Hey, I'm the first to admit I'm not one of your peers in terms of knowledge, but I don't think that means I ought to seek out a lower level of discussion. There isn't a smooth continuum of forums between Yahoo! and Lightreading, and even if there was, I'd probably still choose to come here. I'd like to be in a place where most of the discussion occurs near the limits of my ability to understand -- you know, something like total immersion when you're trying to learn a new language. I wish I could contribute something but I really can't; obviously I'm limited by my lack of knowledge. But I don't think I've done any harm by asking questions.

Anyway, don't stop ranting. This is good stuff.
BigBubble
BigBubble
12/5/2012 | 2:47:06 AM
re: Verizon Doubles FTTP Supply List
Optoslob

You posted this: "Certain states have even passed legislation forbidding the municipal deployment of FTTP systems."

I'm curious, do you know how many states have these laws and what is the possibility that these laws will deter municipalities from deploying FTTP? This is really where the action is. Along with electric utilities, interest in fiber is definitely growing here.

Interesting post. Thanks
bonnyman
bonnyman
12/5/2012 | 2:47:06 AM
re: Verizon Doubles FTTP Supply List
Big Bubble, repsonding to Optoslob, wrote:

You posted this: "Certain states have even passed legislation forbidding the municipal deployment of FTTP systems."

I'm curious, do you know how many states have these laws and what is the possibility that these laws will deter municipalities from deploying FTTP? This is really where the action is. Along with electric utilities, interest in fiber is definitely growing here.

Interesting post. Thanks


There is a key case before the Supreme Court this session that will determine if states have the constitutional right to limit municipal broadband initiatives if state laws conflict with the federal Telecom Act of 1996.

I track municipal broadband efforts in a blog; here are some posts relating to the case before the Supreme Court:

http://communityfiber.blogspot...

http://communityfiber.blogspot...

http://communityfiber.blogspot...

http://communityfiber.blogspot...

http://communityfiber.blogspot...

You might also check out the American Public Power Association's web site at:

http://www.appanet.org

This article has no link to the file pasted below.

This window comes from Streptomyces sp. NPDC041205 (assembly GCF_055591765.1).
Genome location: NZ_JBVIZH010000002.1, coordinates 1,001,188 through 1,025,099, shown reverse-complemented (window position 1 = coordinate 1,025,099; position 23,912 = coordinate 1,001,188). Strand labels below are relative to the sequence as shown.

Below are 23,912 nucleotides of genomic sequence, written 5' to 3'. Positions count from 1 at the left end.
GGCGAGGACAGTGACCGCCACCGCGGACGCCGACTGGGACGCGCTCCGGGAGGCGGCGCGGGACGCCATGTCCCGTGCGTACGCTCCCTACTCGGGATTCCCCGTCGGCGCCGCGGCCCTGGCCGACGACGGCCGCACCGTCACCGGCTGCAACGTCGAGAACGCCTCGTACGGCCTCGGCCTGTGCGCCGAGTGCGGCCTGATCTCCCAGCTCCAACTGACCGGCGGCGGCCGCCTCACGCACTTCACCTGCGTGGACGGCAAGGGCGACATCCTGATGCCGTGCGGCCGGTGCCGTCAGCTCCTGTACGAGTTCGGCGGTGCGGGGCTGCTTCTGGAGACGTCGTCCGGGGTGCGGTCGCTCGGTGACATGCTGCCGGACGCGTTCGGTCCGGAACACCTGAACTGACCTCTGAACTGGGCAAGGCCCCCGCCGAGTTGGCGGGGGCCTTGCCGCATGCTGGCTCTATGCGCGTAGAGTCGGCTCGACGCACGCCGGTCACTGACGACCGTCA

and attorney Jim Baller's web site:

http://www.baller.com

The APPA is the trade group for municipal electric utilities and has been very involved in this case. Jim Baller is the lead attorney for municipal attorneys and an expert on municipal broadband issues.

A.B.
cypress737
cypress737
12/5/2012 | 2:47:04 AM
re: Verizon Doubles FTTP Supply List
What do you guys think about this MaLigne TV product that's being offered in France? Isn't this something technonerd said had been tried unsuccessfully in the United States?
optoslob
optoslob
12/5/2012 | 2:47:03 AM
re: Verizon Doubles FTTP Supply List
BigBubble,
I know that Texas and Missouri both have such laws but I'll defer to Al Bonnyman, for more complete list. Legal deployment issues are really not my speciality.

Optoslob
deckchairs
deckchairs
12/5/2012 | 2:47:03 AM
re: Verizon Doubles FTTP Supply List
Optoslob -


First, I now understand the economics of wireless NID: discontinue the land-line and replace it with a device to improve wireless reception in your house. At a one-time price of $50-$100, even higher, I would do this. I'm not too concerned about which cell phone is in what cradle, or who's ringer has what sound. Enough said by me about that technology.

As for Verizon, I recognize it is a huge conglomerate of many businesses related to telecom/datacom but several personal experiences seem to indicate a common theme:
* Trying to move my existing cell number using LNP to Verizon Wireless. It's been three weeks and I haven't heard a thing from them - bupkis. I'm sure it's in some legal entanglement or something.
* Verizon won't even consider you for DSL if you have a noisy copper line. One loadcoil, even if you are 5000ft from the CO, and you're out of luck. To be fair though, a number of homes in my neighborhood have the old single-pair 22gauge copper from the '40s - Verizon is upgrading these as time/expense permit.
* Several years ago, I had DSL from a CLEC. After service installation, Verizon didn't provide SOMETHING to the CLEC for over three months. Verizon had little motivation, other than the law, to do this, but still it took a long time.